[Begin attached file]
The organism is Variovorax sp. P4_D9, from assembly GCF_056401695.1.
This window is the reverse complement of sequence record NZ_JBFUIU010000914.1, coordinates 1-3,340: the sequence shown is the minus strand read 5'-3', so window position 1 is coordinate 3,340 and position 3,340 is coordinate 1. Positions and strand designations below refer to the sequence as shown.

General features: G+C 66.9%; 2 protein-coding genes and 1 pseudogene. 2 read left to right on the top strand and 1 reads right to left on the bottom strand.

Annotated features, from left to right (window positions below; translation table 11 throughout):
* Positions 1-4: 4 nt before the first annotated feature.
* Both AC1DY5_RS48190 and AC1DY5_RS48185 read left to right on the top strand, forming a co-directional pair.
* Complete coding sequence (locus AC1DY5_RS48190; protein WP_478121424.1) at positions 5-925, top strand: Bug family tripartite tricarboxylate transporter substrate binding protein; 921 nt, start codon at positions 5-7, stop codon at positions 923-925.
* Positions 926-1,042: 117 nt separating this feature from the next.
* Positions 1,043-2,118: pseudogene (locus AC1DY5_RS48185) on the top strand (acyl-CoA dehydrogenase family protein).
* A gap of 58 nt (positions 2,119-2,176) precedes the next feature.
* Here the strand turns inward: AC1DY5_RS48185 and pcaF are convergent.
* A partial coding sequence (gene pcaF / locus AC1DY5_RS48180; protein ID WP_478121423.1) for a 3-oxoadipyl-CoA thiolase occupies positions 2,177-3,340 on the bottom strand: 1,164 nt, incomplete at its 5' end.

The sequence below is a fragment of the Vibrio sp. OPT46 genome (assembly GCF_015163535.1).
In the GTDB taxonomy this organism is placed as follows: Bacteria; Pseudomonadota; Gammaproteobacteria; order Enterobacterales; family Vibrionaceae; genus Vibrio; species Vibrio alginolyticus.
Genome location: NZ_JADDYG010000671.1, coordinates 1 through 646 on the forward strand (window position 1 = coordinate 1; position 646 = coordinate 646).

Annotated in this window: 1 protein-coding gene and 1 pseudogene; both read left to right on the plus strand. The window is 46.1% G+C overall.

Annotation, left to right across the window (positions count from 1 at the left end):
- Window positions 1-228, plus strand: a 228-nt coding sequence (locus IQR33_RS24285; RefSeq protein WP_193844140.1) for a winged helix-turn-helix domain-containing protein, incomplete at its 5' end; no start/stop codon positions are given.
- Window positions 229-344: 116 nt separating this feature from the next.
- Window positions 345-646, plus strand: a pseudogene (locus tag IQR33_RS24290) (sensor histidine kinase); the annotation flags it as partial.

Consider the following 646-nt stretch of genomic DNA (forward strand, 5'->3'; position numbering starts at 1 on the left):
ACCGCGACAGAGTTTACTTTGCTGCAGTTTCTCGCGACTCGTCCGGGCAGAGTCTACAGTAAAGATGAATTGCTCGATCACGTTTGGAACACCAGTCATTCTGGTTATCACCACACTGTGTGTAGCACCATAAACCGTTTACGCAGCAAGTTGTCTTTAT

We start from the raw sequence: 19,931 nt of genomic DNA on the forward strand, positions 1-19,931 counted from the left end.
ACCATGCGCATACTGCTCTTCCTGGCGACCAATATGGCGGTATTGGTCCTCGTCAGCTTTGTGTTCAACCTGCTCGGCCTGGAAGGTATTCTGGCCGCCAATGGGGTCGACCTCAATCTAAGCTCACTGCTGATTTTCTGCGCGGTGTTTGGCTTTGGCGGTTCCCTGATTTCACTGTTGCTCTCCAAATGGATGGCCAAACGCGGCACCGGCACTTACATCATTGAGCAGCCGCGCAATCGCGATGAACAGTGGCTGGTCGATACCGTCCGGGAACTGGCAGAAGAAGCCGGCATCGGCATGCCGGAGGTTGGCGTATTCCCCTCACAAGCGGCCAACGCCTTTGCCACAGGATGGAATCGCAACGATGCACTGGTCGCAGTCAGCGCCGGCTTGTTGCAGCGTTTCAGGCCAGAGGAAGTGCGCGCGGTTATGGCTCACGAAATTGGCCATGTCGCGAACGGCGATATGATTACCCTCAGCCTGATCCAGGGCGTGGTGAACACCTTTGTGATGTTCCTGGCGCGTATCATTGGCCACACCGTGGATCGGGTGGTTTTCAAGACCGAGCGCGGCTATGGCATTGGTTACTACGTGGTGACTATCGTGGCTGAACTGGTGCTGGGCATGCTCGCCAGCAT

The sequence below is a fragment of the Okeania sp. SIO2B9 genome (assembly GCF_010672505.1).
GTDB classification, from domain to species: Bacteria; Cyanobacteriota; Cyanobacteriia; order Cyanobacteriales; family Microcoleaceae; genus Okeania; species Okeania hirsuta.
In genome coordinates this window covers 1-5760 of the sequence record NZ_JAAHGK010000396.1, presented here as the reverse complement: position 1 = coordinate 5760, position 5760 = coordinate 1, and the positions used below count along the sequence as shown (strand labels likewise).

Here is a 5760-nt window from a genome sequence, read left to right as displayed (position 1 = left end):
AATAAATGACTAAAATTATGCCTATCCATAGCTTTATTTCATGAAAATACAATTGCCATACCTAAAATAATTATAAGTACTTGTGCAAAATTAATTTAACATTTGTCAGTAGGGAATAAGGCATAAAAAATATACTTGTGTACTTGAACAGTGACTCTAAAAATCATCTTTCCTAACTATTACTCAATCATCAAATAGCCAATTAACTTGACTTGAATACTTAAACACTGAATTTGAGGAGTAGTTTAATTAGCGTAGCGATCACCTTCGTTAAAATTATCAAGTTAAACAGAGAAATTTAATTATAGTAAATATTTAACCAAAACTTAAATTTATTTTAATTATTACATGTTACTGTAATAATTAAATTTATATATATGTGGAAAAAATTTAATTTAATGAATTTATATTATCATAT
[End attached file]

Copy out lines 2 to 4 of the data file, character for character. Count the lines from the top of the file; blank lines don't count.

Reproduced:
This window is the reverse complement of sequence record NZ_JBFUIU010000914.1, coordinates 1-3,340: the sequence shown is the minus strand read 5'-3', so window position 1 is coordinate 3,340 and position 3,340 is coordinate 1. Positions and strand designations below refer to the sequence as shown.

General features: G+C 66.9%; 2 protein-coding genes and 1 pseudogene. 2 read left to right on the top strand and 1 reads right to left on the bottom strand.

Annotated features, from left to right (window positions below; translation table 11 throughout):